Making Gulay Gorod
Gulay Gorod, or "Walking Fortress", was a particular style of portable fortification developed under a number of names and by a number of peoples bordering the steppes that flow out of Central Asia and into Russia and Poland. In territories where there were few towns or fortifications, such modular structures were chiefly used as fortified bases.
The Tabor was the fortified baggage train developed by the Cossacks and Czechs (and used with much effect by the Hussites) and adopted by the Poles. Thick wooden mantlets protected both wagons and horses, and the wagons were adapted to be both pulled or pushed.
Gulay Gorod was a Russian development and "... consisted of wood planks in a wood frame, assembled like a section of wall about 3m high and 3.5m long, and pierced with a number of firing ports. The structure was mounted on top of a four-wheel or four-ski assembly so that it could be dragged by men. Along each vertical end of the Gulay Gorod were locking devices to allow them to be secured to adjacent sections."Source: The Strelzi (1550-1705) by Richard L. Sanders
Russian infantry generally did not carry pikes, which could be fatal when engaging Kazani or Crimean Tartars far out on the steppe if sufficient Gulay Gorod did not accompany the army.
Making the models
While working on my Russian Traditional army for DBR, I gave the construction of field fortifications, or Gulay Gorod, some thought. Eventually, I came up with the following construction method:
Firstly, I cut several pieces of card into rectangles 40mm (an element base width) long by 15mm wide. I used 1.5mm thick cardboard (which I also use for element bases), but plastic card would have done as well.
With a scapel, I then cut three or four small loop holes in a line across the width of the card (I ruled some guide lines on the card, first, to keep the loop holes level, and of a consistant size).
I then cut some strips of paper - 15mm long by 2mm wide - to make the planking. These were attached to the card base, on both sides, with PVA glue. I tried to leave a small gap between each plank to make them look more 'plank-like' when I came to paint them.
Four 40mm x 2mm strips of paper were then cut out and these were attached length-wise to the Gulay Gorod section, two strips each side, above and below the loop holes as if they were some form of longitudinal bracing.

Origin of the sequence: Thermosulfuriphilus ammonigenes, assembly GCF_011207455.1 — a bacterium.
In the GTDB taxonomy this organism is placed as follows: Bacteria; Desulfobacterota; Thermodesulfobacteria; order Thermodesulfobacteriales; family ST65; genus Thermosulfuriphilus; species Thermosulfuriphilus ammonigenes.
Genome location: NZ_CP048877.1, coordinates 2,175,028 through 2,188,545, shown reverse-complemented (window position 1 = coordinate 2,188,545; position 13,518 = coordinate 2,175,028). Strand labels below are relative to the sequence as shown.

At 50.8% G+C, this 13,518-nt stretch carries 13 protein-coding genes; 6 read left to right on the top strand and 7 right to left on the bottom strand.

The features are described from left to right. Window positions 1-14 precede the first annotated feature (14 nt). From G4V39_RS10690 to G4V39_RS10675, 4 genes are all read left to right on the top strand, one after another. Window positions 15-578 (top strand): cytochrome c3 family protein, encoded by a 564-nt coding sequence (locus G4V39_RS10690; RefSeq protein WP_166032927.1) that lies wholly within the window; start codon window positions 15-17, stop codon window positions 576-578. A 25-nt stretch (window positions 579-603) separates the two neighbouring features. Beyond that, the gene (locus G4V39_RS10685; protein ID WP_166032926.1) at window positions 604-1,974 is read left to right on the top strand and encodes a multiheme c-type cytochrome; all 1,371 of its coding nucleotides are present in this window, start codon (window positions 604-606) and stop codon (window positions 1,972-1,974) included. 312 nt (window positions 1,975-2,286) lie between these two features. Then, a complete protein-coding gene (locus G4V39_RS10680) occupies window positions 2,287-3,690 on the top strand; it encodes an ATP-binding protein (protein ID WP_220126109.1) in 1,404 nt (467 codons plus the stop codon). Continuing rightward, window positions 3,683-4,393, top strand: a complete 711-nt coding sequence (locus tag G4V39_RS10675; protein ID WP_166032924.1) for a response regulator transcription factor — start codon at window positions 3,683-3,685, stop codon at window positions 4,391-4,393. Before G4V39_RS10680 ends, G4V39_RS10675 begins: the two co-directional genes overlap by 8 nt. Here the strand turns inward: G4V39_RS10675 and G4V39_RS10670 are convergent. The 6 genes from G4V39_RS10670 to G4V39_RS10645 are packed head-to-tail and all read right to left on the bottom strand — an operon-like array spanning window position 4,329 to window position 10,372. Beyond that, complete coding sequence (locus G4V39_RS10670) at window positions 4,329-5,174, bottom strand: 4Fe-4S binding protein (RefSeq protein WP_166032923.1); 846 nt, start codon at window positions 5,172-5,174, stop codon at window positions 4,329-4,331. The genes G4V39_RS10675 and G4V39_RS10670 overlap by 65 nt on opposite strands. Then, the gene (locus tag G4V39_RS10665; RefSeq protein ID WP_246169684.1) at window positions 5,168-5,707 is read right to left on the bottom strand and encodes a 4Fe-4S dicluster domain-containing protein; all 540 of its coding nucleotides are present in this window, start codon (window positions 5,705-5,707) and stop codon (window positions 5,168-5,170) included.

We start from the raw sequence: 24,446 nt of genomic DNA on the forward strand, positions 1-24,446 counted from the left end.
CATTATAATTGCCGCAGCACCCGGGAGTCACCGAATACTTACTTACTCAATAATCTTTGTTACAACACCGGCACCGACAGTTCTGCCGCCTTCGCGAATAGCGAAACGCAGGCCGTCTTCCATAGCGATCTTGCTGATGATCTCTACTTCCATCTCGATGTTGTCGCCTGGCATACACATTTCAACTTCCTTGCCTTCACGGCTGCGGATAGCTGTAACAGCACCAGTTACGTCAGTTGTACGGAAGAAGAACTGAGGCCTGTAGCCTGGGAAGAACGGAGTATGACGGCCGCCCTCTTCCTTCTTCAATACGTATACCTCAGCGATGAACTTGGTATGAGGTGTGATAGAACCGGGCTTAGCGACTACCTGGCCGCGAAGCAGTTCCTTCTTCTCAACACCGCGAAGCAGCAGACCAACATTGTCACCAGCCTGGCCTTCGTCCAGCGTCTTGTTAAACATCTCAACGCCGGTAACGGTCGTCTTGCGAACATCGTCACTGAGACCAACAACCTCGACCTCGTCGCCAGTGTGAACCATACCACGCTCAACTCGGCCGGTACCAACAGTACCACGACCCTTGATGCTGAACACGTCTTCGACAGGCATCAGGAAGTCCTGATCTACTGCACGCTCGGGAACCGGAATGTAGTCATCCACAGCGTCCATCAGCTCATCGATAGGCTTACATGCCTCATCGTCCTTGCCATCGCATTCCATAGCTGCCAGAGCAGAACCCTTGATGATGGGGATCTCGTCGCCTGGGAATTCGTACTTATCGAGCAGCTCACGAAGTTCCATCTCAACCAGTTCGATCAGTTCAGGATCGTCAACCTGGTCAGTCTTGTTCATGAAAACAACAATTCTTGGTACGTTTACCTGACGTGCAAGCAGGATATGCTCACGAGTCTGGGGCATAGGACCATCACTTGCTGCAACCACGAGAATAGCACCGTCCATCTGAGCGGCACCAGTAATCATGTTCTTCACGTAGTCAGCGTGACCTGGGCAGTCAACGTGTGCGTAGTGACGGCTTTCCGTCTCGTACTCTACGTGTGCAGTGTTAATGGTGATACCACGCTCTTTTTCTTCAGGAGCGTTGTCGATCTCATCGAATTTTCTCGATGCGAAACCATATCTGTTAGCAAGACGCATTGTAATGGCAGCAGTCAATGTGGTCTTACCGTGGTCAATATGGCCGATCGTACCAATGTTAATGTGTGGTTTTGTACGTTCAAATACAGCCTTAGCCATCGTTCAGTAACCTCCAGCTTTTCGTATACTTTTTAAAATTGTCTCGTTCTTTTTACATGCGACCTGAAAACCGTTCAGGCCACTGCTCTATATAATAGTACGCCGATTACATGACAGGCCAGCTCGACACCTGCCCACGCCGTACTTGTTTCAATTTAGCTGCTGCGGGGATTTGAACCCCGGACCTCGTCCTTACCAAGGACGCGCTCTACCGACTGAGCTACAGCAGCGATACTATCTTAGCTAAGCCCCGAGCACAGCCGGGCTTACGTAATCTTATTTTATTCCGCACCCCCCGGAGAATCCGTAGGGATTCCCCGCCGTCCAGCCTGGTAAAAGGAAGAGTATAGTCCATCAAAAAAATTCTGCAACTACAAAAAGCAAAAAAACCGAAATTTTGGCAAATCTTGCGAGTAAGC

Finally, a strip of 1.5mm cardboard, 3mm wide and 40mm long was cut to make the gulay gorod section base. I ran a line of PVA glue along the middle of the cardboard strip and then placed the gulay gorod section on the base and propped it up so it could dry. This was perhaps the fiddliest part of the construction as the base strip was only slightly wider than the Gulay Gorod section and I wanted to get a 90 degree join that would allow the Gulay Gorod to be free-standing.
With the glue all dry, I undercoated the entire stucture in black, and then painted the planking with various shades of brown. I tried to use as little paint as possible so that the black undercoat would show through the gaps between the planks, giving the illusion of depth. The base strip was painted green and flocked as normal.In spite of being made from cardboard and paper and only held together with PVA glue, my Gulay Gorod have proved to be rather robust models. They have survived being tossed in the terrain box between battles, being bounced around the countryside in said terrain box, and show little signs of wear. And very infrequently, they have proved their worth in battle with that '+1' for fortifications. Under DBR Ver 2 they are less useful as it costs the unit lugging them around '+1' PiP to move.
Still, making them was an interesting exercise and allowed me to play around with a couple of construction ideas I have used elsewhere.
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